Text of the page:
December 21 2014 Latest news:
Friday, November 9, 2012
“This is all about making sure young people have the skills and options available to them that will help them make the right decisions for their future”
New rules are coming for keeping students in class or training until they are 18.
Any pupil in Year 11 in September, 2013, will be expected to continue in education or training until at least the end of the school year in which they turn 17. If they are currently in Year 10 or below, they will be required to continue until at least their 18th birthday.
But Medway Council and Kent County Council insist this is not about raising the school leaving age.
It’s called ‘Raising the Participation Age’. Students will be encouraged to continue in full-time education, such as school or college; take on an apprenticeship; or get involved in a part-time education or training if they are employed, self-employed or volunteering for 20 hours or more a week.
Already, more than three quarter of already choose to continue in education or training, but the new government policy is determined to ensure that figure hits 100 per cent.
Those affected in Kent and Medway are due to receive letters explaining the changes and encourage young people to think about their options after Year 11.
KCC said taking part in education and training after leaving school gives a better chance to acquire skills and qualifications that universities and employers are looking for. Already, those with two or more A-levels tend to each around 14 per cent more than those that don’t.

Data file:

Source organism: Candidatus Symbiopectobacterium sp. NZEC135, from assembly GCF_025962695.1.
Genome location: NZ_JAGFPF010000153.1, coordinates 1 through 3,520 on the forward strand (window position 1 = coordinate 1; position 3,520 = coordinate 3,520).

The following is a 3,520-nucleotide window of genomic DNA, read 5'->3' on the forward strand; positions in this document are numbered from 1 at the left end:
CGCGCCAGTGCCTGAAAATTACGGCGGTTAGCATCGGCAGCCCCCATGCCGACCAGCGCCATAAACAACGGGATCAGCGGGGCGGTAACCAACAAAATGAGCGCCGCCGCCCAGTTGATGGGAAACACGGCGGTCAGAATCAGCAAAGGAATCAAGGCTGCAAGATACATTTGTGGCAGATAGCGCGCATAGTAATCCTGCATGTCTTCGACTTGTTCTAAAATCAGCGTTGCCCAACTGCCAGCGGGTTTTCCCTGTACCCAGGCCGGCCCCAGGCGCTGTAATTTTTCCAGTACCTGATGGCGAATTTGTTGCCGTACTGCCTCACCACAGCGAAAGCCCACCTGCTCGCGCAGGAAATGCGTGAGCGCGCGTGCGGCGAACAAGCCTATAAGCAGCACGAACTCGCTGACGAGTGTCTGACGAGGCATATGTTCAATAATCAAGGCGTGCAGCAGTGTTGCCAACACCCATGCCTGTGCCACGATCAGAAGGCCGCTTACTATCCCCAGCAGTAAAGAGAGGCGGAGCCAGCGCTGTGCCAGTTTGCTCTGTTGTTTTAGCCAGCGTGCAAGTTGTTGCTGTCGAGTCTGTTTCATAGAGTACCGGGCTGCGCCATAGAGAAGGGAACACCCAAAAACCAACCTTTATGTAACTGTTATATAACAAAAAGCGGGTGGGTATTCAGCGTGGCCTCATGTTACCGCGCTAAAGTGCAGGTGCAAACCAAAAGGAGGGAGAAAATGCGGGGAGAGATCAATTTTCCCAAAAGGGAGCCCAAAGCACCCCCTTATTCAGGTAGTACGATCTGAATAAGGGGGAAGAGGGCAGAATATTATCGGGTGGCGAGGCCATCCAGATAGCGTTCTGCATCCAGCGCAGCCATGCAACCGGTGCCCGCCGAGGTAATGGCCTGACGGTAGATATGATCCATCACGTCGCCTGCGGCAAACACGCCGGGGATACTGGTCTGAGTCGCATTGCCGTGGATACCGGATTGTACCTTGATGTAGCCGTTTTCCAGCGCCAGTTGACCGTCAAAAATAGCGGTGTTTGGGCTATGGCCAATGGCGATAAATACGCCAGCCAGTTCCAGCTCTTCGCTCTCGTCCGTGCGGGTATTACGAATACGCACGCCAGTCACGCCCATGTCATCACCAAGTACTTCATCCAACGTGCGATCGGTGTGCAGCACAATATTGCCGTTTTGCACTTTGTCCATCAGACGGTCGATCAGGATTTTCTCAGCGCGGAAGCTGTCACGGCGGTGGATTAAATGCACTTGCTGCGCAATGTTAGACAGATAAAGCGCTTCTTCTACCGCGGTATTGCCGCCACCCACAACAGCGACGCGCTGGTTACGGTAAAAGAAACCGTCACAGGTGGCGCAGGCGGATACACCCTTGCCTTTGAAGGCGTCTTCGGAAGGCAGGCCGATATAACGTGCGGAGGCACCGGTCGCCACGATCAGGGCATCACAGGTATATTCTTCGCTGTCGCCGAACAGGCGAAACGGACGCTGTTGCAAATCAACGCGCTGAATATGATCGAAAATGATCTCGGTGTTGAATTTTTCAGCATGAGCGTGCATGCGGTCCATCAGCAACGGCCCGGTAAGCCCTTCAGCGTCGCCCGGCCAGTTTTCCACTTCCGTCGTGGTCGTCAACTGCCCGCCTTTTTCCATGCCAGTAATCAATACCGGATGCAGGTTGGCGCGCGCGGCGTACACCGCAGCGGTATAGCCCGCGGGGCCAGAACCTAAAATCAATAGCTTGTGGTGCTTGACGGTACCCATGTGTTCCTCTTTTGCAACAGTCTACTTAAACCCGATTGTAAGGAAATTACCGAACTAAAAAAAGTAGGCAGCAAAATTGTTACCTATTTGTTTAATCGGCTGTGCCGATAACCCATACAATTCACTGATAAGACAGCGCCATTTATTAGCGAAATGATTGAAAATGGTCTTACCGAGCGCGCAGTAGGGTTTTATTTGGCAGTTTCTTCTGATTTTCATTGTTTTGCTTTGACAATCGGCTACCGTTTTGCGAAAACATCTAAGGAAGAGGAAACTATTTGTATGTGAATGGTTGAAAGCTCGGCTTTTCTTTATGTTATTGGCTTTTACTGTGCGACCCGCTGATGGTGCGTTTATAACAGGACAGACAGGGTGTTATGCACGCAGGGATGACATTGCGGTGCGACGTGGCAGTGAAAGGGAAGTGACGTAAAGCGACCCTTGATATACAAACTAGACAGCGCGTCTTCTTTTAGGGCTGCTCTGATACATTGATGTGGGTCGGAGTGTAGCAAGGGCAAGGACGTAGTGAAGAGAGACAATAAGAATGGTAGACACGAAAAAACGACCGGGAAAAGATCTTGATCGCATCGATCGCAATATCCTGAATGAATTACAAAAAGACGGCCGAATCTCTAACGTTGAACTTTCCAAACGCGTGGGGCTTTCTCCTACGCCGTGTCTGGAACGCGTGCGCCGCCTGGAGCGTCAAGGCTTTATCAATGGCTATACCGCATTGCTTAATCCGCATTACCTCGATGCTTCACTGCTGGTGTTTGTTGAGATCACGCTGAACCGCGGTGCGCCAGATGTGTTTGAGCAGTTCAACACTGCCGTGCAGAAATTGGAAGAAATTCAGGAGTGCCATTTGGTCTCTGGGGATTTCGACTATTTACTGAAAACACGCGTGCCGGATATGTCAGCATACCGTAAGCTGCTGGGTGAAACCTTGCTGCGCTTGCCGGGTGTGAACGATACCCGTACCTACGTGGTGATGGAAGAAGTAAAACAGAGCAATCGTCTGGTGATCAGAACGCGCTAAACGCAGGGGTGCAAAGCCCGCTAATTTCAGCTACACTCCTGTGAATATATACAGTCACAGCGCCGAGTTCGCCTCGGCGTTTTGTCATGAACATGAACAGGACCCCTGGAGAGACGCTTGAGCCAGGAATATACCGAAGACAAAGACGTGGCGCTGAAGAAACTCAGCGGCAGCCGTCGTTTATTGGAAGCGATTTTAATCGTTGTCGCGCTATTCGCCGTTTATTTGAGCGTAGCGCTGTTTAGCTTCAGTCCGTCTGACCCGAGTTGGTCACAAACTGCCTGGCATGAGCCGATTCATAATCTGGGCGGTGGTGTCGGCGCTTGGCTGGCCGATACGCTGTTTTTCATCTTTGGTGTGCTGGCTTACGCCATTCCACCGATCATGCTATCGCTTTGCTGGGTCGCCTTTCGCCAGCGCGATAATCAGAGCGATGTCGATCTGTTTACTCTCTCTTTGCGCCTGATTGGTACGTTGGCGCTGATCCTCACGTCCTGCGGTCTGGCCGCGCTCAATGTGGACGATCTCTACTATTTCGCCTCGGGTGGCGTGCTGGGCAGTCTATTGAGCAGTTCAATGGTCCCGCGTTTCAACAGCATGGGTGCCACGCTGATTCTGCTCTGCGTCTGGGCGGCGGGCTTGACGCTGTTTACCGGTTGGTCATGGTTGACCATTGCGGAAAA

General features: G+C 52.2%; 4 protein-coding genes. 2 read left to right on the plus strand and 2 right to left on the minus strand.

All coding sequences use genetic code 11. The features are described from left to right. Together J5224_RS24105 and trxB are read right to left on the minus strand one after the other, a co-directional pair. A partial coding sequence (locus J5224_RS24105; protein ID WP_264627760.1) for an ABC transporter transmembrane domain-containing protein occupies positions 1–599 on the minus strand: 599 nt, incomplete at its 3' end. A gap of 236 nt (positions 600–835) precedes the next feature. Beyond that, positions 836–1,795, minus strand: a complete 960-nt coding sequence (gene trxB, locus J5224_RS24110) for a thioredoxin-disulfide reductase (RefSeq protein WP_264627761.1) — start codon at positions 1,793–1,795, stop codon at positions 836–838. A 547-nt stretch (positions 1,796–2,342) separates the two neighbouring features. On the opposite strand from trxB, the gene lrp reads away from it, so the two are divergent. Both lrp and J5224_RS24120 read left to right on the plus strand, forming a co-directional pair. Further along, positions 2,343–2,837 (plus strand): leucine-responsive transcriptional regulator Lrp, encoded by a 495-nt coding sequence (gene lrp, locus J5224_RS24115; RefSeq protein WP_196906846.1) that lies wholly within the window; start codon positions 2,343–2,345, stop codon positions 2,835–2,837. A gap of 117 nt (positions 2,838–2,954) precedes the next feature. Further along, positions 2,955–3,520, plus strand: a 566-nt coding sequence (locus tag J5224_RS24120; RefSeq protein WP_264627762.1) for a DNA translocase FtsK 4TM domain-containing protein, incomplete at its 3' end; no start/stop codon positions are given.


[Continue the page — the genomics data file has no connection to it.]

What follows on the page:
Patrick Leeson, KCC corporate director for education, learning and skills, said: “There is a wide variety of opportunities for education and training in Kent and beyond. University, employment-based training and college are just three ways of looking at an exciting moment in the lives of young people. The difference that this education can make is enormous and the ‘Raising Participation Age’ initiative is a welcome chance to shine the spotlight on those opportunities. I would like to encourage all young people to take a close look at the possibilities and make the most of them.”
And Cllr Mike Whiting, KCC cabinet member for the same department, added: “By ensuring that young people are given the opportunity to gain better qualifications by either staying in education longer, going into worthwhile jobs with training or taking an apprenticeship, they can increase the opportunities open to them later in life, and gain the skills that are much-sought after by Kent’s employers.”
Medway Council’s portfolio holder for children’s services, Cllr Les Wicks, said: “This is all about making sure young people have the skills and options available to them that will help them make the right decisions for their future, and ultimately, equip them to succeed in today’s economy.
“We’ve been working closely with schools, colleges and employers to make sure students are thinking ahead and have all the right information and support available to them.
“Here in Medway we have a diverse and exciting range of study and training options on offer, which includes our ongoing bid to bring a University Technical College to the area, and I’m pleased that we were chosen as a pilot area to help promote all of these options to young people.”
The council is also taking part in a pilot preparing students for the changes with DVDs and other materials detailing options and arranging school workshops.
There is also a recent bid for a University Technical College for 14- to 19-year-olds specialising in construction and engineering. It also runs a successful apprenticeships scheme.
For more information, visit www.kentchoices4u.com.
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